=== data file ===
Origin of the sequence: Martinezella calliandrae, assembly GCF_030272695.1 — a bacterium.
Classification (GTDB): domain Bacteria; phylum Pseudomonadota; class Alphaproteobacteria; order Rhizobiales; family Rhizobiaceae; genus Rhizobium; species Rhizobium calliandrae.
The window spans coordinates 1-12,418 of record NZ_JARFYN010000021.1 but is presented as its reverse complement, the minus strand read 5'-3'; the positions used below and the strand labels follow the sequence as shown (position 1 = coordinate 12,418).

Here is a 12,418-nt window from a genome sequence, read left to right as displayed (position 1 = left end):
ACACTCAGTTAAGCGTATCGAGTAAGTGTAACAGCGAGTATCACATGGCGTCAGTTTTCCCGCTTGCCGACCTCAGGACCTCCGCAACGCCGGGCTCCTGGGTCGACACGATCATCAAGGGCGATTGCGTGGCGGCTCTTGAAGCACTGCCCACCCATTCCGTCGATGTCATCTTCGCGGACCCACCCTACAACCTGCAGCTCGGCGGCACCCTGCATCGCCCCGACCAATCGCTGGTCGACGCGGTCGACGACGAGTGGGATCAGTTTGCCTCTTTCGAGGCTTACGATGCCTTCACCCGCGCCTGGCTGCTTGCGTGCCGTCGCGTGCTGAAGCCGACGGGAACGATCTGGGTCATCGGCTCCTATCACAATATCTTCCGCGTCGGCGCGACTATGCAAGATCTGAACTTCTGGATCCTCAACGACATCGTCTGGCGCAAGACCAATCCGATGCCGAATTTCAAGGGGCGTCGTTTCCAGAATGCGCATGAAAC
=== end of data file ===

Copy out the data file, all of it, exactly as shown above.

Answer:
Origin of the sequence: Martinezella calliandrae, assembly GCF_030272695.1 — a bacterium.
Classification (GTDB): domain Bacteria; phylum Pseudomonadota; class Alphaproteobacteria; order Rhizobiales; family Rhizobiaceae; genus Rhizobium; species Rhizobium calliandrae.
The window spans coordinates 1-12,418 of record NZ_JARFYN010000021.1 but is presented as its reverse complement, the minus strand read 5'-3'; the positions used below and the strand labels follow the sequence as shown (position 1 = coordinate 12,418).

Here is a 12,418-nt window from a genome sequence, read left to right as displayed (position 1 = left end):
ACACTCAGTTAAGCGTATCGAGTAAGTGTAACAGCGAGTATCACATGGCGTCAGTTTTCCCGCTTGCCGACCTCAGGACCTCCGCAACGCCGGGCTCCTGGGTCGACACGATCATCAAGGGCGATTGCGTGGCGGCTCTTGAAGCACTGCCCACCCATTCCGTCGATGTCATCTTCGCGGACCCACCCTACAACCTGCAGCTCGGCGGCACCCTGCATCGCCCCGACCAATCGCTGGTCGACGCGGTCGACGACGAGTGGGATCAGTTTGCCTCTTTCGAGGCTTACGATGCCTTCACCCGCGCCTGGCTGCTTGCGTGCCGTCGCGTGCTGAAGCCGACGGGAACGATCTGGGTCATCGGCTCCTATCACAATATCTTCCGCGTCGGCGCGACTATGCAAGATCTGAACTTCTGGATCCTCAACGACATCGTCTGGCGCAAGACCAATCCGATGCCGAATTTCAAGGGGCGTCGTTTCCAGAATGCGCATGAAAC